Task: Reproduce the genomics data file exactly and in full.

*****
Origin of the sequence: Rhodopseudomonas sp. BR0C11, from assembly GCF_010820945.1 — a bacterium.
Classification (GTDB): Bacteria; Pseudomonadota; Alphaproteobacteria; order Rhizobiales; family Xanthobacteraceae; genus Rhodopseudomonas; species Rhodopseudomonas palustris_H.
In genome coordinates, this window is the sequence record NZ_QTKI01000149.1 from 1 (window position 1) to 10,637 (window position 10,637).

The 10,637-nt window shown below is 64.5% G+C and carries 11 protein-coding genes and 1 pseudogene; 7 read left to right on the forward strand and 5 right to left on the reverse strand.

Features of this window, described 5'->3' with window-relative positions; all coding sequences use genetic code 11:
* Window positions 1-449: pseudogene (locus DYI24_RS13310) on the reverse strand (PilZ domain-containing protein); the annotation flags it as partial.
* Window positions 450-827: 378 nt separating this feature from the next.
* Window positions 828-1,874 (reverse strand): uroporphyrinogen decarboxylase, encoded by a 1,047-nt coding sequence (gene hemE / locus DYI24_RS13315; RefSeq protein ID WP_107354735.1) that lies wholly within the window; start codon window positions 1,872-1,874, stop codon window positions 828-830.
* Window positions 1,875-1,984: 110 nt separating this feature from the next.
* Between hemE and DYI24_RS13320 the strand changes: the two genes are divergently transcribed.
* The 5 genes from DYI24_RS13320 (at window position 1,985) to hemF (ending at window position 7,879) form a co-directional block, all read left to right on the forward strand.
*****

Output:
Origin of the sequence: Rhodopseudomonas sp. BR0C11, from assembly GCF_010820945.1 — a bacterium.
Classification (GTDB): Bacteria; Pseudomonadota; Alphaproteobacteria; order Rhizobiales; family Xanthobacteraceae; genus Rhodopseudomonas; species Rhodopseudomonas palustris_H.
In genome coordinates, this window is the sequence record NZ_QTKI01000149.1 from 1 (window position 1) to 10,637 (window position 10,637).

The 10,637-nt window shown below is 64.5% G+C and carries 11 protein-coding genes and 1 pseudogene; 7 read left to right on the forward strand and 5 right to left on the reverse strand.

Features of this window, described 5'->3' with window-relative positions; all coding sequences use genetic code 11:
* Window positions 1-449: pseudogene (locus DYI24_RS13310) on the reverse strand (PilZ domain-containing protein); the annotation flags it as partial.
* Window positions 450-827: 378 nt separating this feature from the next.
* Window positions 828-1,874 (reverse strand): uroporphyrinogen decarboxylase, encoded by a 1,047-nt coding sequence (gene hemE / locus DYI24_RS13315; RefSeq protein ID WP_107354735.1) that lies wholly within the window; start codon window positions 1,872-1,874, stop codon window positions 828-830.
* Window positions 1,875-1,984: 110 nt separating this feature from the next.
* Between hemE and DYI24_RS13320 the strand changes: the two genes are divergently transcribed.
* The 5 genes from DYI24_RS13320 (at window position 1,985) to hemF (ending at window position 7,879) form a co-directional block, all read left to right on the forward strand.